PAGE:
Having been previously involved in several large scale video and audio streaming implementations, my reaction, when a colleague first suggested to add an extra messaging layer for video streaming, I was nothing short of bewildered.  That was, to be precise, 3 years ago.  But is it such an outrageous idea?  Given the way live streams are distributed today, in particular with the juxtaposition of user generated social live video and the proliferation of smartphones, we are literally riding on the parabolic rise of live video streaming traffic. And, it’s time to step back and view live streaming delivery from a different perspective.

One only needs to look at Facebook’s recent aggressive expansion into live video streaming with the launch of Facebook Live to appreciate the phenomenal pace at which the live streaming landscape is evolving. It goes without saying that the expectation of the era post 2015 is that the live video streaming system must be able to simultaneously stream to hundreds of thousands of viewers, if not millions, and it must also have global reachability.  This is a mammoth task but is an area where, as I will highlight throughout this bog, Solace can uniquely add value.

Figure 1: A Generic Live Video Streaming Architecture

Figure 1: A Generic Live Video Streaming Architecture


Let’s first look at how live video streaming is delivered from broadcasters to viewers in general:

  1. Broadcasters start live streams on their devices (phone/laptop/dedicated digital video recording device).
  2. The broadcasting device sends a UDP/RTSP/RTMP streams to a live stream server.
  3. The live stream server transcodes the streams to multiple bit rates if required (e.g. with MPEG-DASH protocol).
  4. The transcoded segments are continuously produced.
  5. The produced segments are pushed and stored in data center cache.
  6. To achieve scalability, segments are then send from the data center cache to caches located in point-of-presence (PoP).
  7. Viewers connect to the PoP caches to receive the live video streams.

Apart from accepting the live stream from the broadcaster, during the Stream Ingestion Phase, another key functionality of the live stream server is to perform the transcoding of the raw live video stream.  As the viewing devices have different display capabilities, transcoding of the raw video stream is a necessary evil.  Usually, stream server simultaneously transcode the raw content into multiple video format (h.264, mpeg2 etc.) of varying bitrate (100Kbps, 500kbps etc.) and sizes (320×640, HD, HD+ etc.).  The processing required is extremely intensive and the sheer permutation of video sizes and associated qualities can be quite large.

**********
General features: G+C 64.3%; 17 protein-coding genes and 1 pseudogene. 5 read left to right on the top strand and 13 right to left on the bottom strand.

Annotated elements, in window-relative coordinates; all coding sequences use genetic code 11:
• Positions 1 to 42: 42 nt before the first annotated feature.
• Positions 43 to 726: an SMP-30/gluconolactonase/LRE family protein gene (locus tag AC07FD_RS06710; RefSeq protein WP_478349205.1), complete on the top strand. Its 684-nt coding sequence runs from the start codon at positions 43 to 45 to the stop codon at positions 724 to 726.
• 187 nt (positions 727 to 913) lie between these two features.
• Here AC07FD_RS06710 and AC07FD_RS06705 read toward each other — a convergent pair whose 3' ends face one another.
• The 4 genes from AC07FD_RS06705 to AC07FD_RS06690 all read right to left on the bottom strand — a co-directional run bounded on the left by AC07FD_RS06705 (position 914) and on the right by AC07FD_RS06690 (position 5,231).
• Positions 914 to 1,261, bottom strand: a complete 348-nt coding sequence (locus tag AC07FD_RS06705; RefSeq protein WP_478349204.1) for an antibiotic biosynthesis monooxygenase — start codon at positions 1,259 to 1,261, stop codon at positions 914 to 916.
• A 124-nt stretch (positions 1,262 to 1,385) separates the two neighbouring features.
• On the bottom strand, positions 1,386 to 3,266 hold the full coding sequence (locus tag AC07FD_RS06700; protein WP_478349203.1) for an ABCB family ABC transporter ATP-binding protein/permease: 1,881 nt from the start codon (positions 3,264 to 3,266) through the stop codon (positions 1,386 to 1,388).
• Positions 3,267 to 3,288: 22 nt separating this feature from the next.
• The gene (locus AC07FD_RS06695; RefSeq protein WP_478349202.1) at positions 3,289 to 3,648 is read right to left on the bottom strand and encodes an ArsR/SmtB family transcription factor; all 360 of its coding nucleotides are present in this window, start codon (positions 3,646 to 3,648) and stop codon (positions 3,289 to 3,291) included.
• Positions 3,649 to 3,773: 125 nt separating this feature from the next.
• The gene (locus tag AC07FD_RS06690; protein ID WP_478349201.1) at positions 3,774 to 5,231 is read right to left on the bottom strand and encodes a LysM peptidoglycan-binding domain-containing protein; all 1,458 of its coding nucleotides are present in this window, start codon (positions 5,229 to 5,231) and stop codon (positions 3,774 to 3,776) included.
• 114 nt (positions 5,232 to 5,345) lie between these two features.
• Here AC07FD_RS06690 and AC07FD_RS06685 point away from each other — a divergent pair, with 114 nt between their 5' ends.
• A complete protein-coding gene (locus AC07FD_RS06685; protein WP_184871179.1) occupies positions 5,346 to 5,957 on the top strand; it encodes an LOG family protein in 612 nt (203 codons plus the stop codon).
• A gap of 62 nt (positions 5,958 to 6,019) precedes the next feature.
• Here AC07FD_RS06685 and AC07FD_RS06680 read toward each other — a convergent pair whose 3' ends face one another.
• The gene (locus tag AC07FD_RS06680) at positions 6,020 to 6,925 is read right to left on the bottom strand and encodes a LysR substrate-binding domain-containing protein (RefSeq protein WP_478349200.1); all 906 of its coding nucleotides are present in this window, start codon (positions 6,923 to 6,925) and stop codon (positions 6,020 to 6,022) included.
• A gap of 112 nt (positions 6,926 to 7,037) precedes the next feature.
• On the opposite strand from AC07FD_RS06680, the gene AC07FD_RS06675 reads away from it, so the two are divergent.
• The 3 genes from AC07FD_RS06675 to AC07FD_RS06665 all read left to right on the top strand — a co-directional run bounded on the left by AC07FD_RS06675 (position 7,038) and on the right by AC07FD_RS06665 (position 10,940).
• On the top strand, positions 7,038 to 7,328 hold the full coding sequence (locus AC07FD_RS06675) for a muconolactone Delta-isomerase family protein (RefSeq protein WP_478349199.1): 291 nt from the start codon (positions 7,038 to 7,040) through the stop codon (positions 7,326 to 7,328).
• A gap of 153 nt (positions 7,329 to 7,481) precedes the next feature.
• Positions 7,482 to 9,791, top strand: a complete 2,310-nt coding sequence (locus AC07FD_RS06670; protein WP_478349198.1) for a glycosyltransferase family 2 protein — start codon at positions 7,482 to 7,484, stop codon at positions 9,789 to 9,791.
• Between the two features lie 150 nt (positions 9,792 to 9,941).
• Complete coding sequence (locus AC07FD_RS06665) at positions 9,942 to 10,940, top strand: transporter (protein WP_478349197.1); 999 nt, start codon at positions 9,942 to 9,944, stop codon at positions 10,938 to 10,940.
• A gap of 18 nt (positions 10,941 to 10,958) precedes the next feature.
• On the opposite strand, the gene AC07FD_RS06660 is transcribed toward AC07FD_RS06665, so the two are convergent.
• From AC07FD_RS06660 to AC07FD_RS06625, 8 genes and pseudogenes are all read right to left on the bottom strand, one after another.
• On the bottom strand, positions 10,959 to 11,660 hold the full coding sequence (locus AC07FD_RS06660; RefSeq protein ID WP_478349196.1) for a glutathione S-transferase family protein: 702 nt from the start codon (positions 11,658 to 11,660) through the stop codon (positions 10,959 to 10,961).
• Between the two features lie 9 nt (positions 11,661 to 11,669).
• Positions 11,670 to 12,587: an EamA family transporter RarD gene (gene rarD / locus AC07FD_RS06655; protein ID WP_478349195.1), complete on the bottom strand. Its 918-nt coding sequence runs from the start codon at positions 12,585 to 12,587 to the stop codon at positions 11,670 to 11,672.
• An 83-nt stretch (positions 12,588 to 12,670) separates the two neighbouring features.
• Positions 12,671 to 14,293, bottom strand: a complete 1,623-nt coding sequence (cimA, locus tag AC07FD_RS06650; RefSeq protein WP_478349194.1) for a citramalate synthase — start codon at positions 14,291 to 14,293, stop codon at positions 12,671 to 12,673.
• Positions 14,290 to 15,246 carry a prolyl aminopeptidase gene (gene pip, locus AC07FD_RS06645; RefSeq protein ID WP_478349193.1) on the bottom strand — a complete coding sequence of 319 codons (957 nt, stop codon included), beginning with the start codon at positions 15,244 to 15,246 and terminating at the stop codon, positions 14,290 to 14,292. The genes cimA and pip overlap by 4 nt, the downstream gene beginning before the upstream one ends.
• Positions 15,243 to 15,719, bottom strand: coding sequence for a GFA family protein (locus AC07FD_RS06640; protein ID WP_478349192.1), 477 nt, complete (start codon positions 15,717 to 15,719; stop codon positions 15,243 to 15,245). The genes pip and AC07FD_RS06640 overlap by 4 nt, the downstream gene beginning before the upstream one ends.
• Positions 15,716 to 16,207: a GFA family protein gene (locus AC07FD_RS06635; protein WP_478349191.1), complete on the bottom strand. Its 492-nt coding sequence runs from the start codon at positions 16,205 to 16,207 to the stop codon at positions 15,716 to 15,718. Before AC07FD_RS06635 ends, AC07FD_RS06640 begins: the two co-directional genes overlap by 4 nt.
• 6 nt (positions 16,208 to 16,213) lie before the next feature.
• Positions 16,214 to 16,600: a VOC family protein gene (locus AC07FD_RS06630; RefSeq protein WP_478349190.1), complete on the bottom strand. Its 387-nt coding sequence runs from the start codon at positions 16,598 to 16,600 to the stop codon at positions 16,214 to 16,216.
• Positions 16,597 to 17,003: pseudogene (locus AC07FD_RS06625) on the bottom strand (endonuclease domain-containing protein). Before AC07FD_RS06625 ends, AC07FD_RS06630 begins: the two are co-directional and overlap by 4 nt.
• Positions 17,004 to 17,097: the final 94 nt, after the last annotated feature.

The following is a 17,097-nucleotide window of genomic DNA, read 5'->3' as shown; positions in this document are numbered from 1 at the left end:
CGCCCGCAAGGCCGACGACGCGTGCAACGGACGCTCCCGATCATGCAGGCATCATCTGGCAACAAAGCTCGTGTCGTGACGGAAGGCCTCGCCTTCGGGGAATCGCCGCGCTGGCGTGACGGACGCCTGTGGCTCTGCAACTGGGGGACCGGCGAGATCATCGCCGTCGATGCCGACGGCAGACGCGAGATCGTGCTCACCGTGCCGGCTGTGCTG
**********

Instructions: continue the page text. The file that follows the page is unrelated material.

In the Stream Distribution Phase, the stream operator also needs to trade-off between what stream quality, format to which geographical area to push the transcoded stream to, and the cost of such operation.  Yet, at the same time, it must maintain the best possible viewing experience.  As the number of live video stream broadcasters increase, the burden on the distribution and storage of live video stream caches increase exponentially.  This is a non-trivial predictive optimization problem.  And, to complicate the matter, there is also the problem of removing the live stream caches which are no longer relevant and stale.

Finally, in the Request Load-balancing Phase, how to guard against the PoP cache and the data center caches from the thundering herd problem?  How to facilitate global load balancing if any PoP cache is overloaded?

Figure 2: Live Video Streaming over Solace

Figure 2: Live Video Streaming over Solace


Let’s look at how Solace would fit into the above live streaming architectural context and begin with one example of how live video streams can be delivered from broadcasters to viewers:

  1. Broadcasters start live streams on their devices (phone/laptop/dedicated digital video recording device).
  2. The broadcasting device sends a UDP/RTSP/RTMP streams to a thin Solace specific proxy.
  3. The proxy resides within both the Broadcaster’s and the Viewer’s infrastructure.
  4. In the Stream Ingestion Phase, the proxy encapsulates the stream payload into SMF (Solace Message Format) and forwards to Solace.